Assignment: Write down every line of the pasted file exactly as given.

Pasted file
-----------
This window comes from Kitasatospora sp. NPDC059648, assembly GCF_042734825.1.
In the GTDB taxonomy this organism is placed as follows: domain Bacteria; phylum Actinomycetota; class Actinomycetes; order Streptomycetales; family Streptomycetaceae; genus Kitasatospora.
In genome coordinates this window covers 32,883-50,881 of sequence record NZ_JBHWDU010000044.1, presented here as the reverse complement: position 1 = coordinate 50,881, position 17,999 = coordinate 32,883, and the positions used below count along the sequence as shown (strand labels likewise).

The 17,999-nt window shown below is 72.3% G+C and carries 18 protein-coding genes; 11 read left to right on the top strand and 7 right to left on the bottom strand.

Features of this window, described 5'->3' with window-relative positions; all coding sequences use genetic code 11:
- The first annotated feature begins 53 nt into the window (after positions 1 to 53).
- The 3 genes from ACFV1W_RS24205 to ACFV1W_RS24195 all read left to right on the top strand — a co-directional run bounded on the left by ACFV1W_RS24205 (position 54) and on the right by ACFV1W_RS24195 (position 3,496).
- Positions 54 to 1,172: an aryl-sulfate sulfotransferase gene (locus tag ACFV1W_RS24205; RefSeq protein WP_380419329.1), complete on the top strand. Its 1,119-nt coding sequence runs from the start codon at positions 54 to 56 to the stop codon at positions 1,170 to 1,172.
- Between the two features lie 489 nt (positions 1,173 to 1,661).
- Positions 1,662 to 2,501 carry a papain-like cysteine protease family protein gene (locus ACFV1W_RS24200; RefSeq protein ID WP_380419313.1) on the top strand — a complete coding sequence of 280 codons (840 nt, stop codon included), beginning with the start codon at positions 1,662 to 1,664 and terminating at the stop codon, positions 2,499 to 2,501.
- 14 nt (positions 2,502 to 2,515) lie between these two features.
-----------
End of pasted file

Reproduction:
This window comes from Kitasatospora sp. NPDC059648, assembly GCF_042734825.1.
In the GTDB taxonomy this organism is placed as follows: domain Bacteria; phylum Actinomycetota; class Actinomycetes; order Streptomycetales; family Streptomycetaceae; genus Kitasatospora.
In genome coordinates this window covers 32,883-50,881 of sequence record NZ_JBHWDU010000044.1, presented here as the reverse complement: position 1 = coordinate 50,881, position 17,999 = coordinate 32,883, and the positions used below count along the sequence as shown (strand labels likewise).

The 17,999-nt window shown below is 72.3% G+C and carries 18 protein-coding genes; 11 read left to right on the top strand and 7 right to left on the bottom strand.

Features of this window, described 5'->3' with window-relative positions; all coding sequences use genetic code 11:
- The first annotated feature begins 53 nt into the window (after positions 1 to 53).
- The 3 genes from ACFV1W_RS24205 to ACFV1W_RS24195 all read left to right on the top strand — a co-directional run bounded on the left by ACFV1W_RS24205 (position 54) and on the right by ACFV1W_RS24195 (position 3,496).
- Positions 54 to 1,172: an aryl-sulfate sulfotransferase gene (locus tag ACFV1W_RS24205; RefSeq protein WP_380419329.1), complete on the top strand. Its 1,119-nt coding sequence runs from the start codon at positions 54 to 56 to the stop codon at positions 1,170 to 1,172.
- Between the two features lie 489 nt (positions 1,173 to 1,661).
- Positions 1,662 to 2,501 carry a papain-like cysteine protease family protein gene (locus ACFV1W_RS24200; RefSeq protein ID WP_380419313.1) on the top strand — a complete coding sequence of 280 codons (840 nt, stop codon included), beginning with the start codon at positions 1,662 to 1,664 and terminating at the stop codon, positions 2,499 to 2,501.
- 14 nt (positions 2,502 to 2,515) lie between these two features.